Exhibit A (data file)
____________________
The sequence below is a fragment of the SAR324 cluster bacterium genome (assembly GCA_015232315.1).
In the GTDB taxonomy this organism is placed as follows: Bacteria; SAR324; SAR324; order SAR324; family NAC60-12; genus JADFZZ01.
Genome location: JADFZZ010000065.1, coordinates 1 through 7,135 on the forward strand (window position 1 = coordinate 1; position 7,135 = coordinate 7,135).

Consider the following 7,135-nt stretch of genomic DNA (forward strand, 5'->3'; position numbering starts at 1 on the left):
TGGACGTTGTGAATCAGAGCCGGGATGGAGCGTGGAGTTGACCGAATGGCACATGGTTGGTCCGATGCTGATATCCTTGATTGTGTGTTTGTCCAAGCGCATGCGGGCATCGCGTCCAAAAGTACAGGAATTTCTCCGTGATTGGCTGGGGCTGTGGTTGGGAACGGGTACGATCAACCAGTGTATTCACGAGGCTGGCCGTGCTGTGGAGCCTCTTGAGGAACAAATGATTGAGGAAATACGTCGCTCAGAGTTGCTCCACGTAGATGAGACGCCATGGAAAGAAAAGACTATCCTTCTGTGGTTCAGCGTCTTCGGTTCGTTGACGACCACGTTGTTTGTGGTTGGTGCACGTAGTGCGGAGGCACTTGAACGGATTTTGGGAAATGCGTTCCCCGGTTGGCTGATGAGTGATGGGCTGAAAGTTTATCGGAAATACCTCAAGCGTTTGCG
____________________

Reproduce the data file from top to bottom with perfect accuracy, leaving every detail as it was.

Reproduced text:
The sequence below is a fragment of the SAR324 cluster bacterium genome (assembly GCA_015232315.1).
In the GTDB taxonomy this organism is placed as follows: Bacteria; SAR324; SAR324; order SAR324; family NAC60-12; genus JADFZZ01.
Genome location: JADFZZ010000065.1, coordinates 1 through 7,135 on the forward strand (window position 1 = coordinate 1; position 7,135 = coordinate 7,135).

Consider the following 7,135-nt stretch of genomic DNA (forward strand, 5'->3'; position numbering starts at 1 on the left):
TGGACGTTGTGAATCAGAGCCGGGATGGAGCGTGGAGTTGACCGAATGGCACATGGTTGGTCCGATGCTGATATCCTTGATTGTGTGTTTGTCCAAGCGCATGCGGGCATCGCGTCCAAAAGTACAGGAATTTCTCCGTGATTGGCTGGGGCTGTGGTTGGGAACGGGTACGATCAACCAGTGTATTCACGAGGCTGGCCGTGCTGTGGAGCCTCTTGAGGAACAAATGATTGAGGAAATACGTCGCTCAGAGTTGCTCCACGTAGATGAGACGCCATGGAAAGAAAAGACTATCCTTCTGTGGTTCAGCGTCTTCGGTTCGTTGACGACCACGTTGTTTGTGGTTGGTGCACGTAGTGCGGAGGCACTTGAACGGATTTTGGGAAATGCGTTCCCCGGTTGGCTGATGAGTGATGGGCTGAAAGTTTATCGGAAATACCTCAAGCGTTTGCG